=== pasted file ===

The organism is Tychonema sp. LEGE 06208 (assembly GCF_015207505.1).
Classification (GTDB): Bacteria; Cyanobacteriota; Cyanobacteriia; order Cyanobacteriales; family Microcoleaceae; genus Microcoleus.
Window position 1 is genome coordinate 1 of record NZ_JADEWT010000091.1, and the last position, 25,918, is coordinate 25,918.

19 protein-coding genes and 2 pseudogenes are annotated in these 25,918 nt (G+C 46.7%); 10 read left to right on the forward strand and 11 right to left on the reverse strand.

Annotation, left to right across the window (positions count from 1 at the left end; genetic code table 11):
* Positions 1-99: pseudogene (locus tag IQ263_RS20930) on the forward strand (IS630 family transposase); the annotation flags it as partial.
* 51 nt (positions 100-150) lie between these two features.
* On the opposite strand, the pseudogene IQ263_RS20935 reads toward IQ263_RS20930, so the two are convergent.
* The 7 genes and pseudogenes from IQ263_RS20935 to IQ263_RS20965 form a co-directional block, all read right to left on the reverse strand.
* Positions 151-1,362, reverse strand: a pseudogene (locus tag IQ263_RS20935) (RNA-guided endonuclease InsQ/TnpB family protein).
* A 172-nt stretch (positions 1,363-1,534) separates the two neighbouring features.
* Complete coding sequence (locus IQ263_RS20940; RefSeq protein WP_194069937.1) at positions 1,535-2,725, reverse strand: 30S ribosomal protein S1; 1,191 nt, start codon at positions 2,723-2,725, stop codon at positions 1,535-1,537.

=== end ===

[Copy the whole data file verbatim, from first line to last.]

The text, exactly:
The organism is Tychonema sp. LEGE 06208 (assembly GCF_015207505.1).
Classification (GTDB): Bacteria; Cyanobacteriota; Cyanobacteriia; order Cyanobacteriales; family Microcoleaceae; genus Microcoleus.
Window position 1 is genome coordinate 1 of record NZ_JADEWT010000091.1, and the last position, 25,918, is coordinate 25,918.

19 protein-coding genes and 2 pseudogenes are annotated in these 25,918 nt (G+C 46.7%); 10 read left to right on the forward strand and 11 right to left on the reverse strand.

Annotation, left to right across the window (positions count from 1 at the left end; genetic code table 11):
* Positions 1-99: pseudogene (locus tag IQ263_RS20930) on the forward strand (IS630 family transposase); the annotation flags it as partial.
* 51 nt (positions 100-150) lie between these two features.
* On the opposite strand, the pseudogene IQ263_RS20935 reads toward IQ263_RS20930, so the two are convergent.
* The 7 genes and pseudogenes from IQ263_RS20935 to IQ263_RS20965 form a co-directional block, all read right to left on the reverse strand.
* Positions 151-1,362, reverse strand: a pseudogene (locus tag IQ263_RS20935) (RNA-guided endonuclease InsQ/TnpB family protein).
* A 172-nt stretch (positions 1,363-1,534) separates the two neighbouring features.
* Complete coding sequence (locus IQ263_RS20940; RefSeq protein WP_194069937.1) at positions 1,535-2,725, reverse strand: 30S ribosomal protein S1; 1,191 nt, start codon at positions 2,723-2,725, stop codon at positions 1,535-1,537.